Consider, anytime two intelligent people -- especially scientists, technologists and even political strategists -- talk to each other through standard networks with COs, their ideas are subject to covert confiscation. Hey, isn't this what the NSA is all about -- covert data collection? To the degree ideas are confiscated (stolen) they can be patented by agents of the corporatocracy and esquires of the court (lawyers). Ideas, not in tangible form can't be copyrighted or patented, but it's a short step from a brilliant "idea whose time has come" to tangible paper which the corporatocracy can then patent. The corporatocracy can, and probably does, use any money it "saves" on idea-theft to pay lawyers to file patents and donate to political campaigns. In other words, purchase congressmen to enact "laws" to make sure entrepreneurs are locked out from developing or deploying any ideas that would jeopardize the status quo or corporate profits.

    So an early strategic step in making this a better world might be the erection of a peer-to-peer, IP Walkie-Talkie network that is as free as solar-charged walkie talkies. From potentially 7 billion brains -- securely networked from the prying senses of those entities that thwart change for the sake of preserving profits and power -- a true technological renaissance might spring forth.

    How IP Walkie-talkies Could Work:

    Here is how IP Walkie-Talkie phones -- what might someday morph into what we could cal "Universal Data Transmitters" -- could be created.

    Analog walkie talkies can transmit 3 - 10 miles with ease. The transmission, however, is usually unreliable and subject to atmospheric conditions. If such walkie talkies were to be converted to transmitting bits, just as the through-air analog TV system was recently converted to through-air bits ("digital TV"), the quality should be excellent, as is the quality now for digital TV. If this could be done, I see no reason why many people could not talk to their families and friends for free, as I would wager most people we talk to every day are within 3 - 10 miles. Why pay $40 for a broadband Internet connection and then another $25 for an IP phone, or an $80 per month phone bill for twisted-pair phone service?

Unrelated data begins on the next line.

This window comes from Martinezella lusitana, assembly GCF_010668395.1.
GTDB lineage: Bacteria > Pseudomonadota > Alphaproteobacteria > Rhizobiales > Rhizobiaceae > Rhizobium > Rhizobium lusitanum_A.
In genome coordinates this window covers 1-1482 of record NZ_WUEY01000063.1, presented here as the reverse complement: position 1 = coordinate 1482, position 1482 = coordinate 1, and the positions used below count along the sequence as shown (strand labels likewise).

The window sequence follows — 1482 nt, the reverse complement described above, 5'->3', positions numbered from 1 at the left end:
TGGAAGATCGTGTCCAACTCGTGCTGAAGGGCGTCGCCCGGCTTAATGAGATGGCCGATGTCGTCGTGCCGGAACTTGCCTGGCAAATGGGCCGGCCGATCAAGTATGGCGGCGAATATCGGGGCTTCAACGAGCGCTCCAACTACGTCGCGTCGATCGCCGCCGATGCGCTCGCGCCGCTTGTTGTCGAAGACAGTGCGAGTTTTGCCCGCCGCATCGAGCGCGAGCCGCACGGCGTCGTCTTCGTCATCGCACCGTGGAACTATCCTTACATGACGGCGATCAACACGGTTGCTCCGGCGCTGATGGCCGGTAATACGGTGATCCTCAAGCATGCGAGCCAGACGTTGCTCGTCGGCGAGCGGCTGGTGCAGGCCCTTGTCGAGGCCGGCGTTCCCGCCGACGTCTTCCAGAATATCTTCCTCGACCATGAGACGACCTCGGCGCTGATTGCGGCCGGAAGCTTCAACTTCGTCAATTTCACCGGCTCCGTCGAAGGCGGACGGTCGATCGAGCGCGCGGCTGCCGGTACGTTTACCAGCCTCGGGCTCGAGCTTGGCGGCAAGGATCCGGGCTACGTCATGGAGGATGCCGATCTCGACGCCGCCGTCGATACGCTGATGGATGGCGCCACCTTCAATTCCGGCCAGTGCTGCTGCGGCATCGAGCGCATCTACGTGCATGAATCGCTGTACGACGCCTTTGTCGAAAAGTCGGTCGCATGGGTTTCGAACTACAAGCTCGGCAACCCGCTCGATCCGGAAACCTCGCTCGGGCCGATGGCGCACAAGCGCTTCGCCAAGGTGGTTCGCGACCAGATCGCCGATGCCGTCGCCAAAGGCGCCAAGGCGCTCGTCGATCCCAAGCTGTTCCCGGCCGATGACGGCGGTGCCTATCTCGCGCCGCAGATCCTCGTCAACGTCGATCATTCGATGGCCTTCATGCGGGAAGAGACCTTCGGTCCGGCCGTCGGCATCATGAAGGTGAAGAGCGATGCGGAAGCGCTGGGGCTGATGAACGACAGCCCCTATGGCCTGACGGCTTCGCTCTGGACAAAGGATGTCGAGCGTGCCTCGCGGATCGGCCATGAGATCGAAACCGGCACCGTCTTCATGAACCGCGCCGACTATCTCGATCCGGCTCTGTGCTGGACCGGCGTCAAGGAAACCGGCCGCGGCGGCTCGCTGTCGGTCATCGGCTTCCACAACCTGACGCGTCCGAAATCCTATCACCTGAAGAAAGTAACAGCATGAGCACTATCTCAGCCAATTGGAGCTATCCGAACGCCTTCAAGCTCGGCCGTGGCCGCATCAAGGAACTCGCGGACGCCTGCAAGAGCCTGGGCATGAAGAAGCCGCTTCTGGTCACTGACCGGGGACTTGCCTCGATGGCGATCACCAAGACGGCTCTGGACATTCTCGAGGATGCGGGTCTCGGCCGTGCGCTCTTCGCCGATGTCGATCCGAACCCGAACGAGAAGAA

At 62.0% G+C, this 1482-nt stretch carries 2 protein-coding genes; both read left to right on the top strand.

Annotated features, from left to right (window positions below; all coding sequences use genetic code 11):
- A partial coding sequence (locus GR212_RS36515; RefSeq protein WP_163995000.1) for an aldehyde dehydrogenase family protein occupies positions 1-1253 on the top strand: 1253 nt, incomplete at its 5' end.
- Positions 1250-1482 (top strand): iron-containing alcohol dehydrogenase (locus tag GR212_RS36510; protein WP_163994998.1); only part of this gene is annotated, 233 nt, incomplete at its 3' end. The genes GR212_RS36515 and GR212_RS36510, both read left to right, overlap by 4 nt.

The challenge is how to get these new IP Walkie-talkies phones to hop-scotch large distances, say talk to a friend in California (CA) from New York (NY). Let's break down the problem by assuming the following factors as a starting point:

    1) A suitably dense IP Walkie-talkie phone network has already been established.

    2) New York to California is about 3,000 miles.

    3) Each IP Walkie-talkie phone transmits to a 10-mile radius.

    4) It will thus take 300 relays to get each IP Walkie-talkie voice packet to CA.

    If the initiating IP Walkie-talkie "knew" which direction the destination IP Walkie-talkie was, it could concentrate a higher powered "ping" out to search for the first, MOST distant, relays on the road to California, what we might call the "direction line" or NY-->CA.

    One way the "direction line" could be established might be by using a combination of extended zip codes + 4 digits as phone numbers. Thus, someone living in Manhattan, NY might have a phone number of 10016-1587-3276 and their friend in Santa Monica, CA would have a phone number of 90405-3765-8762 -- the first five digits being the zip code, the second four digits being the zip code extension and the last four digits being the unique ID of the IP Walkie-talkie user.